INTERPOL has thus far been fairly poor at dealing with this kind of issue, but in Fair Trials' estimation some progress is being made. You can read more about these issues here.
The Fair Trials website led me to a blog post by one of their supporting lawyers, Thomas Garner of the UK-based Gherson law firm. In the post Garner discusses the recent British case of Leke Prendi aka Aleks Kola v Albania  EWHC 1809, where an extradition judge had admitted a Red Notice into evidence as sufficiently reliable, simply because it came from INTERPOL. The Court of Appeal reversed this finding on the basis that there was no way of confirming any of the information contained in the Red Notice, as there was no evidence led regarding where or from whom the information in the Notice regarding the appellant had come. It appeared, in fact, that the appellant was not the person named in the Notice. As Gherson notes:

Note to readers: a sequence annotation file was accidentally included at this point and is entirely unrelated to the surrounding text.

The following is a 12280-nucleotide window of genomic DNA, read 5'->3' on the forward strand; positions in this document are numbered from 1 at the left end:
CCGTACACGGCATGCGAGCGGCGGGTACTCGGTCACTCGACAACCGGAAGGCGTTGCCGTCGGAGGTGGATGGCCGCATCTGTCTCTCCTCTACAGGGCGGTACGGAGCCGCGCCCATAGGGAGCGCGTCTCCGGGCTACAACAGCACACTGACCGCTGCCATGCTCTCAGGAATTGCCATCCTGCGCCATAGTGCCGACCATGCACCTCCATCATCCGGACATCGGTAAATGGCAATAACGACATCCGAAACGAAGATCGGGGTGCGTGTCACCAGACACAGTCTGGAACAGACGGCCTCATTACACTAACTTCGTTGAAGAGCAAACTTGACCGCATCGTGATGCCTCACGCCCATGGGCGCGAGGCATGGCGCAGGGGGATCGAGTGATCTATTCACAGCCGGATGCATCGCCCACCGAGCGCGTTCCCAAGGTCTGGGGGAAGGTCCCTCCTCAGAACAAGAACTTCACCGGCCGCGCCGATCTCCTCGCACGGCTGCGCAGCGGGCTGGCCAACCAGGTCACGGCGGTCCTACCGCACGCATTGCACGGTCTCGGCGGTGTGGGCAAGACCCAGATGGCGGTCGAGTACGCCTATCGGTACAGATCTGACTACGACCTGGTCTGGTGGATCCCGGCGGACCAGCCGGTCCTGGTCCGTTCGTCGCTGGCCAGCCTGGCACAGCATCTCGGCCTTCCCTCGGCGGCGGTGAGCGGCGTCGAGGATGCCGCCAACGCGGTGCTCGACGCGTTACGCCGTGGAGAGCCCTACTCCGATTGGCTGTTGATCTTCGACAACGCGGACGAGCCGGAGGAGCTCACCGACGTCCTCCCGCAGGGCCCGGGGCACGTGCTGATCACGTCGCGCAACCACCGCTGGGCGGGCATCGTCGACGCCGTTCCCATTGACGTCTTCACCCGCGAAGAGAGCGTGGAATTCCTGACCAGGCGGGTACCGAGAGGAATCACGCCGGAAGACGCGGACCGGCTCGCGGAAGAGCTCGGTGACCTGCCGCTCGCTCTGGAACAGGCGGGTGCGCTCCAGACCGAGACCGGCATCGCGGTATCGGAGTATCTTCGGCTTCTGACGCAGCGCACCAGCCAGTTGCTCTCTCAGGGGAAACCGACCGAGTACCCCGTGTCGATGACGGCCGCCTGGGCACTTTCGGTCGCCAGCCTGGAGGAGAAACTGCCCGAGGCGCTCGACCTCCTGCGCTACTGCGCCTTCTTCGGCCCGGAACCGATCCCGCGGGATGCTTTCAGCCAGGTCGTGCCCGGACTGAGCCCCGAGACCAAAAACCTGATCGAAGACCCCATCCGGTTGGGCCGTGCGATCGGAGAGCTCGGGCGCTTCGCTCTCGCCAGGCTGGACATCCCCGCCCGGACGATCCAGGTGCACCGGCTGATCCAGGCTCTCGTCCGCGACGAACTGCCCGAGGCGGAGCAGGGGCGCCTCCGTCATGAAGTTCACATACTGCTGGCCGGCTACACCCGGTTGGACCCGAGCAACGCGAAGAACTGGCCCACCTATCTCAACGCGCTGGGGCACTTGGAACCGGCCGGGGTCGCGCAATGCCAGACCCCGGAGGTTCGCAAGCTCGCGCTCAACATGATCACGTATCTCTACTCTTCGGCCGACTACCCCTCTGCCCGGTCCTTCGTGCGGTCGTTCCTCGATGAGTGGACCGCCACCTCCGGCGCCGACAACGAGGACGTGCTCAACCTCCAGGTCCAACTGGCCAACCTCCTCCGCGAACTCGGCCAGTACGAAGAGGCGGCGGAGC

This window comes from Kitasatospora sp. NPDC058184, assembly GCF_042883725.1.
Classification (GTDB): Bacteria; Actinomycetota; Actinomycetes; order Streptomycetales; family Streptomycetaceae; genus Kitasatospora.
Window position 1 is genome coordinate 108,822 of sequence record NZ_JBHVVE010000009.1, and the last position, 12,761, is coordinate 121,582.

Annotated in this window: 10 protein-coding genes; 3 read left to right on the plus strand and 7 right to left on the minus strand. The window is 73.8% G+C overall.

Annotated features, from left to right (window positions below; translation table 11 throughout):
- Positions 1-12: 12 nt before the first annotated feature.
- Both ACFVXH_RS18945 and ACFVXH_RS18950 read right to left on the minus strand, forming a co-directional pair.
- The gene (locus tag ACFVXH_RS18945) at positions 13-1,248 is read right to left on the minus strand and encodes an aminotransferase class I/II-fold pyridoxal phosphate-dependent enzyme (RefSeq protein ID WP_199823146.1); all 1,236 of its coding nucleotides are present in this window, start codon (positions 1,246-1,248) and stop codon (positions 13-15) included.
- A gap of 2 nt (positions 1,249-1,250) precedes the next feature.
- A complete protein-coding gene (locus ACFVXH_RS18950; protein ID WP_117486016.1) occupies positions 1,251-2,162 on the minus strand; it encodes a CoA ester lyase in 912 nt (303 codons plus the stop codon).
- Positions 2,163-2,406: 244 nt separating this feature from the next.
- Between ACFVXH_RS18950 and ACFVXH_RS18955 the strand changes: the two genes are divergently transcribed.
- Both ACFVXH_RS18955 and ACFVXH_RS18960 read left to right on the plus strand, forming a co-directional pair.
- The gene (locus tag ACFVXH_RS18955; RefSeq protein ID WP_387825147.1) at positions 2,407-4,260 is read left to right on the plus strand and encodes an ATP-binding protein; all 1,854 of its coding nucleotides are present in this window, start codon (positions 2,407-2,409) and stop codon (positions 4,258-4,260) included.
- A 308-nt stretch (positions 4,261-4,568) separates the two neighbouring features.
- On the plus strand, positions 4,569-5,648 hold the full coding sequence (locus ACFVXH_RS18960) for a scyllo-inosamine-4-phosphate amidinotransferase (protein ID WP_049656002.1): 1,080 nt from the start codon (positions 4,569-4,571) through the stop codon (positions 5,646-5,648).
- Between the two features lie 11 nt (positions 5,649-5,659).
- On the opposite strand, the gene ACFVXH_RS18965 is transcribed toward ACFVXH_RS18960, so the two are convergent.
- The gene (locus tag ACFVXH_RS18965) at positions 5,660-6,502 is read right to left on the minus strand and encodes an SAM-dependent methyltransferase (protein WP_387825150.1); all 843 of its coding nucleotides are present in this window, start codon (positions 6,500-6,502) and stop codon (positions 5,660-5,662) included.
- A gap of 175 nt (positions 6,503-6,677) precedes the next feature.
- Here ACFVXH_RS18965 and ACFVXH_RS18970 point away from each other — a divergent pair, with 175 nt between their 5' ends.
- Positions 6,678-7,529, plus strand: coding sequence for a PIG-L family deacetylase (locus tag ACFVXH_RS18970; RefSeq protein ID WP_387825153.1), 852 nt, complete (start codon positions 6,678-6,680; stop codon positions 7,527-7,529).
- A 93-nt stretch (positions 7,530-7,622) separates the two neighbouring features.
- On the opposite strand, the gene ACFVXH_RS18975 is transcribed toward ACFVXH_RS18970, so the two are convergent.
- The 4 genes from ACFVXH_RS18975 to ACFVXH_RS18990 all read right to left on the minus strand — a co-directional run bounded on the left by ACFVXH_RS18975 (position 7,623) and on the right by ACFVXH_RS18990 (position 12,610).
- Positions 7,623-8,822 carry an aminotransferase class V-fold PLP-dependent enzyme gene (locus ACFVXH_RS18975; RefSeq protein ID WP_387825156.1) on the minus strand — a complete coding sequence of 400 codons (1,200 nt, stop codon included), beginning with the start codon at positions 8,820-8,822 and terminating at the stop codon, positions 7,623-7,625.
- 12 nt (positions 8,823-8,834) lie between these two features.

Many people are shocked to learn that INTERPOL does not independently verify the information it publishes in advance of the publication of a Red Notice. This case highlights the very real weaknesses that exist in the system and the potential for real harm to be incurred. The appellant in this case was arrested - and very nearly extradited - on the basis of information contained in a Red Notice. This information did not match his name, date of birth or height. The photograph was unclear and did not appear to be an official photograph as might be taken by the authorities, furthermore there was no information as to when where or why the fingerprints that were linked at a later date to the Notice were taken. There were therefore, very real questions about the authenticity of the information contained in the Red Notice.